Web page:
Monday, April 19, 2010

The Story Behind "Better Than Anything"

Scroll down one post to read the story itself. Or click:

As I've stated before, this was my first published story, in a Barnes & Noble anthology called Between the Leaves, edited by Stuart Miller. It was an antho of writing B&N employees and although it only paid five copies, I had to submit a piece just to know if my work was too awful to even be included in a gimmie such as this one.

The first germ of an idea for this piece was the question, "What if your fingers could bend the other way too?" This occurred to me one day in high school while I was imagining what fun it could be to horrify a particularly weak-bellied English teacher. I pictured myself making a fist, slowly opening my fingers, and making all of my knuckles bend in the opposite direction so that I'd have a fist once again. This fist, of course, would employ the back of the hand as the palm, have the nails on the inside, and look pleasingly odd at the end of my arm. But that was as far as the idea went.

In my early twenties a couple of thoughts were bouncing around inside my skull which made their way, in one way or another, into a few of my stories. The first concerned my early love of comic books, coupled with my later disappointment in most of the writing. I was interested in writing comics myself because I wanted better writing. But I also wanted full control of the finished product. Since I couldn't draw, I decided that fiction dealing with the themes that I found so fascinating was the route to take. I wanted to play superheroes from an adult point of view: smartened-up, with characters that acted like real people. The second thought concerned television news, its increasing drive towards sensationalism, and its ever-growing prefabricated substance. By the latter I mean opinion polls, computer generated re-enactments or artists renditions, creating controversy where there was none and so on (All of which led to a decided lack of actual news). With this story I simply took it to the extreme.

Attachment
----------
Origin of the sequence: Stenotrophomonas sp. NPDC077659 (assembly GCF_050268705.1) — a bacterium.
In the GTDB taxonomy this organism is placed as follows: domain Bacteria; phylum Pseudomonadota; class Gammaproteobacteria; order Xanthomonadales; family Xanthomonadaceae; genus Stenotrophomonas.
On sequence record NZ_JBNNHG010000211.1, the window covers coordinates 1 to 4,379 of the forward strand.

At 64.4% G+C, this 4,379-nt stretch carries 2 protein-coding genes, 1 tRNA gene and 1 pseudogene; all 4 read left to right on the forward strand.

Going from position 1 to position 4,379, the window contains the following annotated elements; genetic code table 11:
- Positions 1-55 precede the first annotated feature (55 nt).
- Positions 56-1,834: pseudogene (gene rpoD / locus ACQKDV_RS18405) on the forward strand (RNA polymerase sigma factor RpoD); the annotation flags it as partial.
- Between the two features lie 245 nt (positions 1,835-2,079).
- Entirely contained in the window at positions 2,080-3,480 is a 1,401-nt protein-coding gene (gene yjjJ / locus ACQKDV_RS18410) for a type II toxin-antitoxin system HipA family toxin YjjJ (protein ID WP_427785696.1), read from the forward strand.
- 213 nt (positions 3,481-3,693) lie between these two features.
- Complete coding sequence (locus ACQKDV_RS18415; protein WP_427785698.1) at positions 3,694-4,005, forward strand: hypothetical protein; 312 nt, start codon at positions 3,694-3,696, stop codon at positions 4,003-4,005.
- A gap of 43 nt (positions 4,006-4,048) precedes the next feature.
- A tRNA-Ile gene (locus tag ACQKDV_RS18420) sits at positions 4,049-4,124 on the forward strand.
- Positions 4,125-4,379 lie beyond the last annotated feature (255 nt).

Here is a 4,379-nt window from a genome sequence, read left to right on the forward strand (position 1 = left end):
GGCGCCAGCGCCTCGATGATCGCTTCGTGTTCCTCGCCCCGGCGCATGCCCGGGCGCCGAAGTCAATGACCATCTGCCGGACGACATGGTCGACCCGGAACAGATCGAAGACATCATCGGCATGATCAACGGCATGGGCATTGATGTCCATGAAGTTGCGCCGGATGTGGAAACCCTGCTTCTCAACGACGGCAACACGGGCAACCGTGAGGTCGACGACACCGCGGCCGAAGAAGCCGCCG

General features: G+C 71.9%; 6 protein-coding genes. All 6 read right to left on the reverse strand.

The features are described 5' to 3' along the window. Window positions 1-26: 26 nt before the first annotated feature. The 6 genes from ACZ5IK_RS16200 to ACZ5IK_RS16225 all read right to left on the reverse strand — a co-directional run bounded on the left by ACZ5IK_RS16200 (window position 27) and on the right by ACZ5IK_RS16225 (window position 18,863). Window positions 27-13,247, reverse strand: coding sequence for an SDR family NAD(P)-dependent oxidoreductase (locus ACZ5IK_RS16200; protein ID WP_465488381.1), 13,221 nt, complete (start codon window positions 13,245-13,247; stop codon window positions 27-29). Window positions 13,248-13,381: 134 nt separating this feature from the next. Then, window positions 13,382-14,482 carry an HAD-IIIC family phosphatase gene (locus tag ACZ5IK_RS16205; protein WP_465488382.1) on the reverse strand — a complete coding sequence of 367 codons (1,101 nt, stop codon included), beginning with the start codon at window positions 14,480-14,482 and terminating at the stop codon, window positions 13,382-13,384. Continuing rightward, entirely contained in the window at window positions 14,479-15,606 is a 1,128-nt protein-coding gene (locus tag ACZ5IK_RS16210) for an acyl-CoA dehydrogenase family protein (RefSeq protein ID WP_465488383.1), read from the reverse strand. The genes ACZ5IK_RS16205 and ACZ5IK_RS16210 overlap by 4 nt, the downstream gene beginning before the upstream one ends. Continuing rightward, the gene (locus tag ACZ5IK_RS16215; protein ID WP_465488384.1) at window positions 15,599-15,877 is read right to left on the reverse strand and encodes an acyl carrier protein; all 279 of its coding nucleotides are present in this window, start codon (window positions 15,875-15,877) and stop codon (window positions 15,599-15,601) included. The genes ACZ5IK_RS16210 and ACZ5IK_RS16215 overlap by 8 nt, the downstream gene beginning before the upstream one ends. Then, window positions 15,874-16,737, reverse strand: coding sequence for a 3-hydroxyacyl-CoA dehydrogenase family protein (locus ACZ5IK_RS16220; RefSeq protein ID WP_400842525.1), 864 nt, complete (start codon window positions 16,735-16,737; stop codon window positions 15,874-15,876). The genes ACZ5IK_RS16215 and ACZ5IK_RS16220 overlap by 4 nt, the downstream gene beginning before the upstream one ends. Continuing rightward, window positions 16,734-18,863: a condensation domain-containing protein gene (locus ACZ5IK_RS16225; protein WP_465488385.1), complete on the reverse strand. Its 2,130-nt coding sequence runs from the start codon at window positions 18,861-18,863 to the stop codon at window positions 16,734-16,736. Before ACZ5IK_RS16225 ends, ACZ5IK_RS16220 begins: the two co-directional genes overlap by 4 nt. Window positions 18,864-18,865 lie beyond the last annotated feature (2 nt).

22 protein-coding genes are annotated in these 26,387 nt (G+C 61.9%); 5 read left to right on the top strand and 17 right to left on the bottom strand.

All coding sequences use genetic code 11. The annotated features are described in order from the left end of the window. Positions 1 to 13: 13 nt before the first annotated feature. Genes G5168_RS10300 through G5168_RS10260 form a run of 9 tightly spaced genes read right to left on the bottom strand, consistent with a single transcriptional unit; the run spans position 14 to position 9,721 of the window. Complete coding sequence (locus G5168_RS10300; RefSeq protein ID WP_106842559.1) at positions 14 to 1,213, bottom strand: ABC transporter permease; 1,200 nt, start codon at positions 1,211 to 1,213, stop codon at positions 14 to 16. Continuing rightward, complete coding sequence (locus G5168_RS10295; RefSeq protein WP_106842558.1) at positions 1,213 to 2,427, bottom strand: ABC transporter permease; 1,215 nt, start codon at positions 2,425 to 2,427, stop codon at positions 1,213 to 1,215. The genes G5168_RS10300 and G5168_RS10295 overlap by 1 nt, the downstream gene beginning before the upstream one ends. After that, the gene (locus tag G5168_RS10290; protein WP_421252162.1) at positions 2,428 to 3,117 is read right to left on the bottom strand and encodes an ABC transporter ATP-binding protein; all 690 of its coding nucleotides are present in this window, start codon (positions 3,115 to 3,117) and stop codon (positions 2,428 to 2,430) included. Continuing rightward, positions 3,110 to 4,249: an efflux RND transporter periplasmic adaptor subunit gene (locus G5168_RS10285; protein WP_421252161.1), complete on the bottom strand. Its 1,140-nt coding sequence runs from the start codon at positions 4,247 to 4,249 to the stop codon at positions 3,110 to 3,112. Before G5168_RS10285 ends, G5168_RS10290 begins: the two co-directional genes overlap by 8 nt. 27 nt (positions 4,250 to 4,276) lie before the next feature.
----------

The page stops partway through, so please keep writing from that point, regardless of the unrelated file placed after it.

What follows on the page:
The actual spark that brought all of these ideas together was a method suggested by Ray Bradbury in his book, "Zen in the Art of Writing" (If you want to be a writer, this book is required reading), in which he mentions making huge lists of words (The goat, The mailbox, The appendectomy scar, etc.) and considering what thoughts each word triggers. When something excites the mind sufficiently, you've got yourself a story idea. I was sitting on my car in my front yard, playing with this method mentally, and I thought: 'The Glove.' The rest is in the story.

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